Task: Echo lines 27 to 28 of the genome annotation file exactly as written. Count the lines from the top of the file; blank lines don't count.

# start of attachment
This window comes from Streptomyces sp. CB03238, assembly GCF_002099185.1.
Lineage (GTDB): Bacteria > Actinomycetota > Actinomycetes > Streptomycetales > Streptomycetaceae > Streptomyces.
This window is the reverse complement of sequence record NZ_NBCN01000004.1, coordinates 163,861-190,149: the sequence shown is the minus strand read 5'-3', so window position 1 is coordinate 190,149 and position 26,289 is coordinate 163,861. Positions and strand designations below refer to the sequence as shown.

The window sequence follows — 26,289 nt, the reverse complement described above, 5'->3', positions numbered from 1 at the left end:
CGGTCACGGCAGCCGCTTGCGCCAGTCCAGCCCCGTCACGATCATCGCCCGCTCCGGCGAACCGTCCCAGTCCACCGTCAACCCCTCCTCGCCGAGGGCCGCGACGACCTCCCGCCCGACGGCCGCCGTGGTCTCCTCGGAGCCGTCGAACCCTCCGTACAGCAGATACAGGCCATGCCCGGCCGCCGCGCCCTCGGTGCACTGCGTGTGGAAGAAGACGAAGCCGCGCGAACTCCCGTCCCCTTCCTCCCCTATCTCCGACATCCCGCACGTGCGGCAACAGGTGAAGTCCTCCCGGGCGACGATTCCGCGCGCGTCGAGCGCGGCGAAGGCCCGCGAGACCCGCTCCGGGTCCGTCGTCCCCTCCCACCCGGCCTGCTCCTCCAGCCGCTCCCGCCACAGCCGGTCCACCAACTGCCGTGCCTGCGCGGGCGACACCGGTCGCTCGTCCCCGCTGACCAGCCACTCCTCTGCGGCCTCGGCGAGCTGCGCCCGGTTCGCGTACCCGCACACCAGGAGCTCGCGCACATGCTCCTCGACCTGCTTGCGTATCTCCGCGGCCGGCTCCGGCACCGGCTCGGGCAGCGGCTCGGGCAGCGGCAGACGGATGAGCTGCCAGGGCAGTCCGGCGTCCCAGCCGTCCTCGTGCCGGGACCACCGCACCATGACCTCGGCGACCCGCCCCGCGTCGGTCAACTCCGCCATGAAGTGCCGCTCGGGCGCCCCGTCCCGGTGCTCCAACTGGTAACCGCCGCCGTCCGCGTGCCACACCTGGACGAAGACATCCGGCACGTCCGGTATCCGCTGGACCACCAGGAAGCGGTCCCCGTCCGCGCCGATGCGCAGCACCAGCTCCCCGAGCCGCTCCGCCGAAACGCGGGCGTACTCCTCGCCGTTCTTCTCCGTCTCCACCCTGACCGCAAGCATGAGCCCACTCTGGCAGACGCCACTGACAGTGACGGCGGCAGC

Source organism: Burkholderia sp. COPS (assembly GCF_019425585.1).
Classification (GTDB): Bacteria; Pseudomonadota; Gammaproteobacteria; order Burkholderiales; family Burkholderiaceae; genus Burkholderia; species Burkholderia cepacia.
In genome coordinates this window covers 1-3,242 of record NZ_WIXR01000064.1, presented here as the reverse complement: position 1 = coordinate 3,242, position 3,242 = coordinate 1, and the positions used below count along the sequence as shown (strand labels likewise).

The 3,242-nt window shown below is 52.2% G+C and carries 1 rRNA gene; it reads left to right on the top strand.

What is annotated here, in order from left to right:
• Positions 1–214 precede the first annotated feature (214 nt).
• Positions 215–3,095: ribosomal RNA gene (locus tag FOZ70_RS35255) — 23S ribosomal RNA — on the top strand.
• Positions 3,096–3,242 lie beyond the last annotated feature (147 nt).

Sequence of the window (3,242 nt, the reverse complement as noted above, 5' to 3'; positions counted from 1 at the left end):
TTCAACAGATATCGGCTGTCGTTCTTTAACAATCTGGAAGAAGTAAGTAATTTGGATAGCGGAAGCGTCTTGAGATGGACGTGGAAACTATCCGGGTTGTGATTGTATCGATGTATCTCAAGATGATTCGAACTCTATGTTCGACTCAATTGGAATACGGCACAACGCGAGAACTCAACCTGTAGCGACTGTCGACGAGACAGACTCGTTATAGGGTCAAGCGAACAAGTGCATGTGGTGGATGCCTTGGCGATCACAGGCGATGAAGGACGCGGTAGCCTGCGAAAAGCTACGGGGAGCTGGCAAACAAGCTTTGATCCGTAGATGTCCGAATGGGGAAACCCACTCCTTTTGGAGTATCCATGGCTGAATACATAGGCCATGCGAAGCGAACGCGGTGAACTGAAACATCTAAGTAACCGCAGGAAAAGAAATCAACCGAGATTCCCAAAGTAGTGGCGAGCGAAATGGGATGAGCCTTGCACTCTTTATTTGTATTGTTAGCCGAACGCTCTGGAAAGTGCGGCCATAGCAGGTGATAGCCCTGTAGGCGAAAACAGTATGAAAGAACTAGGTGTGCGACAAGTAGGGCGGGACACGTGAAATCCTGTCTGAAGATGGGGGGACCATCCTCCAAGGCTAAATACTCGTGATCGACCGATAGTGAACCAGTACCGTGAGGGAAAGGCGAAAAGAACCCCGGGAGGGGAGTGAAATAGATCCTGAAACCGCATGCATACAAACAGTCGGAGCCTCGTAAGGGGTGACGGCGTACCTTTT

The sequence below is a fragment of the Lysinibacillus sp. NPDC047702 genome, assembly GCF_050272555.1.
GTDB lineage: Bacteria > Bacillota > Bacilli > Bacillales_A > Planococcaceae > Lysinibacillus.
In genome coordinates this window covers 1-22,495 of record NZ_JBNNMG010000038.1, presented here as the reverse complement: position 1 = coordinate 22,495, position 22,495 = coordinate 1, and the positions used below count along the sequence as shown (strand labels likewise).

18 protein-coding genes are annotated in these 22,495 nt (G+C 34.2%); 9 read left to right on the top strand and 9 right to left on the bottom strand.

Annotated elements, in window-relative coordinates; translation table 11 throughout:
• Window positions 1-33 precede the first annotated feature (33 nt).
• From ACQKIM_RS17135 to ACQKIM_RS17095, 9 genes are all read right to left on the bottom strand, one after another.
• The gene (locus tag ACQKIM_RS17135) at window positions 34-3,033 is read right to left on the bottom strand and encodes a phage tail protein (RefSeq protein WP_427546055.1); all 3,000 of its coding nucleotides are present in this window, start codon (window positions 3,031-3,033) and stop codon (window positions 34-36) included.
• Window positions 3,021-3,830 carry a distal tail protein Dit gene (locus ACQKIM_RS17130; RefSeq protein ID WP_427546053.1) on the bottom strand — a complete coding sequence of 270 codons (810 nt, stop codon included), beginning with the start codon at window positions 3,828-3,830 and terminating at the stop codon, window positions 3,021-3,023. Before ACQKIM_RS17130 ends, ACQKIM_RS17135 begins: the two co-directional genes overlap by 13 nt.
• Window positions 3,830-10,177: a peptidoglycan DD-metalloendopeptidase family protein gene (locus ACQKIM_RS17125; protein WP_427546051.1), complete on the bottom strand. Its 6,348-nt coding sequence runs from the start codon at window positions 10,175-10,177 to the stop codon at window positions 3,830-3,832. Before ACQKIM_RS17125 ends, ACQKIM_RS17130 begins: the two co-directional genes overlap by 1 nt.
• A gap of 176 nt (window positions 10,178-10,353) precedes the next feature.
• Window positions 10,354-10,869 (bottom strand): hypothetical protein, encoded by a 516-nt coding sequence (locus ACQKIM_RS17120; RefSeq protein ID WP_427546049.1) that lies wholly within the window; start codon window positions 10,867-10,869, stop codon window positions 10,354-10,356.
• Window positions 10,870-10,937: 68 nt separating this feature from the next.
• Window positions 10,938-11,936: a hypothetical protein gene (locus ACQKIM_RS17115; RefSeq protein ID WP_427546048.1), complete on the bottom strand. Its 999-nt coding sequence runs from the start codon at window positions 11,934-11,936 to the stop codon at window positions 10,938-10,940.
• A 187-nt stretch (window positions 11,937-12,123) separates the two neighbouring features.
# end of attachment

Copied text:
• Window positions 10,354-10,869 (bottom strand): hypothetical protein, encoded by a 516-nt coding sequence (locus ACQKIM_RS17120; RefSeq protein ID WP_427546049.1) that lies wholly within the window; start codon window positions 10,867-10,869, stop codon window positions 10,354-10,356.
• Window positions 10,870-10,937: 68 nt separating this feature from the next.